When we set out for our trip to South East Asia, we though we would spend most of our time climbing in Southern Thailand, and another large chunk in Vietnam. We were also planning to check out the climbing in Northern Thailand, maybe for a week or so, and Laos and Cambodia were reserved for a short tourist trip. How wrong we were…
No advice can really prepare you for rock climbing in a tropical country when you’re used to the mild European climate, but I wish I’d done a little more research about what it’s like to climb in Thailand.
We’ve been climbing at Crazy Horse for six days now (with a two-day break when we went back to Chiang Mai for the weekend).
To be honest, it’s been a whole lot better than I expected. The rock is beautiful and not too polished, the routes are interesting and incredibly well-bolted. The grades are maybe a little soft, but the heat and humidity makes everything seem so much harder.
I tie into one end of our purple 60 metre rope, check my harness, put on my climbing shoes and walk up to the limestone wall towering 20 metres above me. I touch real rock for the first time in months, searching with my fingers for the best handhold, inspecting the rock for footholds below. And then the familiar fear comes.
For Easter this year, my climbing partner Valentina and I went to climb in Italy, in a region called Marche. Not very well known to climbers outside Italy, and not even frequented by the locals that much by the looks of it, this area has a huge selection of sport climbing crags and a wide range of routes of various levels of difficulty. We spent the first two days at a crag called Rosara, close to a town called Ascoli Piceno, which offers more than a 100 routes, ranging from an easy 4a to 8a. But as expected, my return to the outdoor climbing season wasn’t as smooth as I would have liked it to be…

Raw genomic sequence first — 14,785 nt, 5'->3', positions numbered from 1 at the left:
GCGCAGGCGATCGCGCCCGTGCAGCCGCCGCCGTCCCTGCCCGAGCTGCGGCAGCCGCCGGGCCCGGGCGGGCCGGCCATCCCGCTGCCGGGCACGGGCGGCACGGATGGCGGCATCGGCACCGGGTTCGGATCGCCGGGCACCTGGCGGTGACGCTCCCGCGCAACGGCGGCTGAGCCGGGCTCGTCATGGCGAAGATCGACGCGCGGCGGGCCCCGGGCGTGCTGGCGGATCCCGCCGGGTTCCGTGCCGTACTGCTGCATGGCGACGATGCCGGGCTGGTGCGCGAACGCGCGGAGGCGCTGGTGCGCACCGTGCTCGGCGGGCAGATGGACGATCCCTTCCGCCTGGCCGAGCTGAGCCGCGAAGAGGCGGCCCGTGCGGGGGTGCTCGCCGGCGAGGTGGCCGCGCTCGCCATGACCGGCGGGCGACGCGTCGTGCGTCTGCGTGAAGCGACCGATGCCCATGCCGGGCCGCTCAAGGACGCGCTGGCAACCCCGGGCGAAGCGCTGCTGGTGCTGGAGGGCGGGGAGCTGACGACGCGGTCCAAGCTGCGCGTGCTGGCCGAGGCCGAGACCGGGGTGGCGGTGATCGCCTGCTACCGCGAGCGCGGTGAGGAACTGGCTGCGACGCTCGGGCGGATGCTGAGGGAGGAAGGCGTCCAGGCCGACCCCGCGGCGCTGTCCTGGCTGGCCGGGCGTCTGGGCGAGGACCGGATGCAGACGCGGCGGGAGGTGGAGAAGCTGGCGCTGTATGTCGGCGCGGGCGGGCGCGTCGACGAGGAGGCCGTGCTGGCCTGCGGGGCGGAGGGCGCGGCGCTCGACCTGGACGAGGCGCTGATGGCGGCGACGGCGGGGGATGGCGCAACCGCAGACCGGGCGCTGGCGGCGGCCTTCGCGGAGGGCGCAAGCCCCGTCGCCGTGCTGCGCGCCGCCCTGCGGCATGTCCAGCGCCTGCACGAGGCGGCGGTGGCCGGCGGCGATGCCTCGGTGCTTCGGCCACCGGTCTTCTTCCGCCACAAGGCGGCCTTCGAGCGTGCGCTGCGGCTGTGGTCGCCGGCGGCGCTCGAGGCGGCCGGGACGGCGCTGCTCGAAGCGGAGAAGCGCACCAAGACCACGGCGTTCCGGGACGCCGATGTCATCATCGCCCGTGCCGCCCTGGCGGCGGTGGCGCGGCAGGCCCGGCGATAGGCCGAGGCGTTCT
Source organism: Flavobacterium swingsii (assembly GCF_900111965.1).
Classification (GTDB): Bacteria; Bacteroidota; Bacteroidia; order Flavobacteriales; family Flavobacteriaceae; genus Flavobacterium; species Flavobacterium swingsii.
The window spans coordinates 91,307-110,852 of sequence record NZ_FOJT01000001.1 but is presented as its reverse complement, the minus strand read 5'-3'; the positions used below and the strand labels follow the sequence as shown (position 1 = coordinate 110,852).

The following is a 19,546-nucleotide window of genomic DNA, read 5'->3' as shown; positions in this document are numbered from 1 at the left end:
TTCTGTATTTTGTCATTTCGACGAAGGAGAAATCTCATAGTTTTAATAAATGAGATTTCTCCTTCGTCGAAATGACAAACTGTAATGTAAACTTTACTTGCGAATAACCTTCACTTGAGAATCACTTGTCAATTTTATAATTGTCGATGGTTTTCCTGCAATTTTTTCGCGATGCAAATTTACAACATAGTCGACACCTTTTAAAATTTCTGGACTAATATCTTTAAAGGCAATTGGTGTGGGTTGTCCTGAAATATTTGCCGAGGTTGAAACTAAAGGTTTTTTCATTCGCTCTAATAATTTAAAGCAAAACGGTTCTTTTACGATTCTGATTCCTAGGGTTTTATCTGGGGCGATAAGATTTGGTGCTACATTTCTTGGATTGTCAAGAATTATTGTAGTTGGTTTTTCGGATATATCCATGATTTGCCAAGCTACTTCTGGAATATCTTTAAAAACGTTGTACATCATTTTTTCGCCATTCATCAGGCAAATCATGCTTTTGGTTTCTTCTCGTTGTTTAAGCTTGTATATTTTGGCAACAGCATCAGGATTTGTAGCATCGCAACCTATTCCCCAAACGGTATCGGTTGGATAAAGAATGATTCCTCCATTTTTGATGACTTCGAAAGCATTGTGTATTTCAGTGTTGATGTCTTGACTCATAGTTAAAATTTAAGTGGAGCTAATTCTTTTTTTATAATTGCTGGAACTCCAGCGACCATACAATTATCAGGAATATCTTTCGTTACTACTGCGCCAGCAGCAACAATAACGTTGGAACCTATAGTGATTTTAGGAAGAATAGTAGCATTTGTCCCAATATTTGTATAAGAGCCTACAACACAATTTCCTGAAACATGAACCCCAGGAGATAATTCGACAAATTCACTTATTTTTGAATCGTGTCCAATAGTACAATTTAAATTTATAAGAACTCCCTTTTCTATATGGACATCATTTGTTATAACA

When I first moved to London, all the way back in 2011, I did what everyone else around me was doing. I put the hours into my career, I went out drinking with friends, I got a gym membership. Three years and a failed relationship later, I knew something had to change.
This city can suck you into its relentless rhythm and make you give up your hobbies and passions in favour of a gruelling daily commute, boozy corporate events, and aimless weekends trying to sleep off the hangover and exhaustion.
At first, it is exhilarating. Then it becomes draining. And then everything starts to fall apart and you just want out.
This is how I got into climbing.
So you are bored out of your mind of your usual gym routine. Every time you step on a treadmill you feel like a hamster running around in a wheel. The classes are more fun, but you keep missing them because of work/ plans with friends/ laziness.
You are not motivated, so you aren’t getting strong, like you planned to when you made your New Year’s resolutions, and it is just so frustrating!
Sound familiar? Then it is time to try rock climbing!